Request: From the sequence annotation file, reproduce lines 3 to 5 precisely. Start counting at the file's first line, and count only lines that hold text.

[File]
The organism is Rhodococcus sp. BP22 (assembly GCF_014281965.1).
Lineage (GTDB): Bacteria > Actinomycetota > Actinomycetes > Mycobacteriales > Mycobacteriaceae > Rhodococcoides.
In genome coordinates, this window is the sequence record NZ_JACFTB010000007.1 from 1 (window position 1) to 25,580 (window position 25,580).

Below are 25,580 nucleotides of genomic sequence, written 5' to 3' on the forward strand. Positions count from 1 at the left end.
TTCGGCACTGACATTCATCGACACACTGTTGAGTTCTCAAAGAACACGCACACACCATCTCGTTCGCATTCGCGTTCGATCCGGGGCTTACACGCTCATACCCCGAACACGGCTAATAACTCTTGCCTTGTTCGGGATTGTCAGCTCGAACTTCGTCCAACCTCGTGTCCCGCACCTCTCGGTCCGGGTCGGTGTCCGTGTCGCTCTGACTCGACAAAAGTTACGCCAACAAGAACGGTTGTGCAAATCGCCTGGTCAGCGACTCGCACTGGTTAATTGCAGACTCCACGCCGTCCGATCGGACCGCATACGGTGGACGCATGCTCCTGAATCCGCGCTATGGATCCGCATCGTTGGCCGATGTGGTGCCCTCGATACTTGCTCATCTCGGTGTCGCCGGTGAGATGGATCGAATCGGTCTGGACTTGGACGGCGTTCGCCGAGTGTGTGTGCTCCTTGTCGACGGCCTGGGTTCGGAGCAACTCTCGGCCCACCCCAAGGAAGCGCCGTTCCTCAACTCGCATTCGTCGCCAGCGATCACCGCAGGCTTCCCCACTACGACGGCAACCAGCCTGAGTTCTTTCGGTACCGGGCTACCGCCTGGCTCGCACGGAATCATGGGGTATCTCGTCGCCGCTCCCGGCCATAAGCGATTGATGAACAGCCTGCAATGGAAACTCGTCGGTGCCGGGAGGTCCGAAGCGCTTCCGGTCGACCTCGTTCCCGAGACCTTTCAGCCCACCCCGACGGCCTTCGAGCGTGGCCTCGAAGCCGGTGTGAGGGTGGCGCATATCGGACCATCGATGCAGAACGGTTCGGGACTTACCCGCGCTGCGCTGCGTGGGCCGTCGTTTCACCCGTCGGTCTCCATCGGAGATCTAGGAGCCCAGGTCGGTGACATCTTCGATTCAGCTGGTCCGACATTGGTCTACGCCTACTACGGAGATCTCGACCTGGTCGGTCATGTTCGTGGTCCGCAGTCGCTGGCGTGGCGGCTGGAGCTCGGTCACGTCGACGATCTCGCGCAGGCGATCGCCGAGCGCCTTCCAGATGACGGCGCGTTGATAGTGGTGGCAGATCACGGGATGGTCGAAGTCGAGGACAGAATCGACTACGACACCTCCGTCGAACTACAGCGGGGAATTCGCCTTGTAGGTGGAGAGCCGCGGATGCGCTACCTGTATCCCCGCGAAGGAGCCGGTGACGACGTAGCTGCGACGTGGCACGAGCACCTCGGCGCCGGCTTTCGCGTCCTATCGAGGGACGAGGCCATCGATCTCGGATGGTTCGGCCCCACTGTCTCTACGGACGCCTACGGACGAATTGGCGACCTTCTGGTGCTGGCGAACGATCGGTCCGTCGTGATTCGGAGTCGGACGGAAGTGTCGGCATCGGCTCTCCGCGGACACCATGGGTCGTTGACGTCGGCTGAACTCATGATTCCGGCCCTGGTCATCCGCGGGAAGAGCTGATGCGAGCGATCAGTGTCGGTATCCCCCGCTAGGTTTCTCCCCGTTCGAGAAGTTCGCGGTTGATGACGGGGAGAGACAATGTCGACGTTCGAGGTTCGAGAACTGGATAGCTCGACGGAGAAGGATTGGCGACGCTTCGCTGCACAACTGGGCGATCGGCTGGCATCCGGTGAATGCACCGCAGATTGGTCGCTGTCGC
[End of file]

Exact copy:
In genome coordinates, this window is the sequence record NZ_JACFTB010000007.1 from 1 (window position 1) to 25,580 (window position 25,580).

Below are 25,580 nucleotides of genomic sequence, written 5' to 3' on the forward strand. Positions count from 1 at the left end.
TTCGGCACTGACATTCATCGACACACTGTTGAGTTCTCAAAGAACACGCACACACCATCTCGTTCGCATTCGCGTTCGATCCGGGGCTTACACGCTCATACCCCGAACACGGCTAATAACTCTTGCCTTGTTCGGGATTGTCAGCTCGAACTTCGTCCAACCTCGTGTCCCGCACCTCTCGGTCCGGGTCGGTGTCCGTGTCGCTCTGACTCGACAAAAGTTACGCCAACAAGAACGGTTGTGCAAATCGCCTGGTCAGCGACTCGCACTGGTTAATTGCAGACTCCACGCCGTCCGATCGGACCGCATACGGTGGACGCATGCTCCTGAATCCGCGCTATGGATCCGCATCGTTGGCCGATGTGGTGCCCTCGATACTTGCTCATCTCGGTGTCGCCGGTGAGATGGATCGAATCGGTCTGGACTTGGACGGCGTTCGCCGAGTGTGTGTGCTCCTTGTCGACGGCCTGGGTTCGGAGCAACTCTCGGCCCACCCCAAGGAAGCGCCGTTCCTCAACTCGCATTCGTCGCCAGCGATCACCGCAGGCTTCCCCACTACGACGGCAACCAGCCTGAGTTCTTTCGGTACCGGGCTACCGCCTGGCTCGCACGGAATCATGGGGTATCTCGTCGCCGCTCCCGGCCATAAGCGATTGATGAACAGCCTGCAATGGAAACTCGTCGGTGCCGGGAGGTCCGAAGCGCTTCCGGTCGACCTCGTTCCCGAGACCTTTCAGCCCACCCCGACGGCCTTCGAGCGTGGCCTCGAAGCCGGTGTGAGGGTGGCGCATATCGGACCATCGATGCAGAACGGTTCGGGACTTACCCGCGCTGCGCTGCGTGGGCCGTCGTTTCACCCGTCGGTCTCCATCGGAGATCTAGGAGCCCAGGTCGGTGACATCTTCGATTCAGCTGGTCCGACATTGGTCTACGCCTACTACGGAGATCTCGACCTGGTCGGTCATGTTCGTGGTCCGCAGTCGCTGGCGTGGCGGCTGGAGCTCGGTCACGTCGACGATCTCGCGCAGGCGATCGCCGAGCGCCTTCCAGATGACGGCGCGTTGATAGTGGTGGCAGATCACGGGATGGTCGAAGTCGAGGACAGAATCGACTACGACACCTCCGTCGAACTACAGCGGGGAATTCGCCTTGTAGGTGGAGAGCCGCGGATGCGCTACCTGTATCCCCGCGAAGGAGCCGGTGACGACGTAGCTGCGACGTGGCACGAGCACCTCGGCGCCGGCTTTCGCGTCCTATCGAGGGACGAGGCCATCGATCTCGGATGGTTCGGCCCCACTGTCTCTACGGACGCCTACGGACGAATTGGCGACCTTCTGGTGCTGGCGAACGATCGGTCCGTCGTGATTCGGAGTCGGACGGAAGTGTCGGCATCGGCTCTCCGCGGACACCATGGGTCGTTGACGTCGGCTGAACTCATGATTCCGGCCCTGGTCATCCGCGGGAAGAGCTGATGCGAGCGATCAGTGTCGGTATCCCCCGCTAGGTTTCTCCCCGTTCGAGAAGTTCGCGGTTGATGACGGGGAGAGACAATGTCGACGTTCGAGGTTCGAGAACTGGATAGCTCGACGGAGAAGGATTGGCGACGCTTCGCTGCACAACTGGGCGATCGGCTGGCATCCGGTGAATGCACCGCAGATTGGTCGCTGTCGC